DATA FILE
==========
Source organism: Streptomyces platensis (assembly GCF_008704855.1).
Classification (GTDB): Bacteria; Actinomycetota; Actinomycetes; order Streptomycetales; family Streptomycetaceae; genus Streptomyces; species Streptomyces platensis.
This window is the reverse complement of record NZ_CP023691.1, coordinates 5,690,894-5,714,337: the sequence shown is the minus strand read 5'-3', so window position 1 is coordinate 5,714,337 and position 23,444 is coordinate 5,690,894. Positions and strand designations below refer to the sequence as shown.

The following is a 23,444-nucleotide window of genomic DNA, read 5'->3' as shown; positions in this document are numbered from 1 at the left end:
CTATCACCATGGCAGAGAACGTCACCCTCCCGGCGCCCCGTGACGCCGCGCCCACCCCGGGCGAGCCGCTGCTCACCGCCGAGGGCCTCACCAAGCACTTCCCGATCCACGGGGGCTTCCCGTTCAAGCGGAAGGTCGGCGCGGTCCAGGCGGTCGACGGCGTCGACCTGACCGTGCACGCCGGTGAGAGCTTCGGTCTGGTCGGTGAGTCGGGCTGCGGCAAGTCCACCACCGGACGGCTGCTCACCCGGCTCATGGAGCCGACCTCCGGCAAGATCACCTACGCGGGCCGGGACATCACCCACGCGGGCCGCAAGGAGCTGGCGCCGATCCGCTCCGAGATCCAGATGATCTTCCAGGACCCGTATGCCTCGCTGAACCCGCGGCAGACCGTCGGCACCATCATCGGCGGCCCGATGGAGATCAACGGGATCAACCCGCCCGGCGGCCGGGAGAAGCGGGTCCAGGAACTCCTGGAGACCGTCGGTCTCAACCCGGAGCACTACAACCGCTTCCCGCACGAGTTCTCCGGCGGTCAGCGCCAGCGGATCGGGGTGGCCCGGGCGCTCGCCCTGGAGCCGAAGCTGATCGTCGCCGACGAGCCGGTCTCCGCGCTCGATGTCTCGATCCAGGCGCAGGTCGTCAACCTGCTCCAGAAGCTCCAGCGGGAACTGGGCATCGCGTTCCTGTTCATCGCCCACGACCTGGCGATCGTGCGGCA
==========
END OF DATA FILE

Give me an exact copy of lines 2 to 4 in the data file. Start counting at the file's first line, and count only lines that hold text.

Classification (GTDB): Bacteria; Actinomycetota; Actinomycetes; order Streptomycetales; family Streptomycetaceae; genus Streptomyces; species Streptomyces platensis.
This window is the reverse complement of record NZ_CP023691.1, coordinates 5,690,894-5,714,337: the sequence shown is the minus strand read 5'-3', so window position 1 is coordinate 5,714,337 and position 23,444 is coordinate 5,690,894. Positions and strand designations below refer to the sequence as shown.

The following is a 23,444-nucleotide window of genomic DNA, read 5'->3' as shown; positions in this document are numbered from 1 at the left end: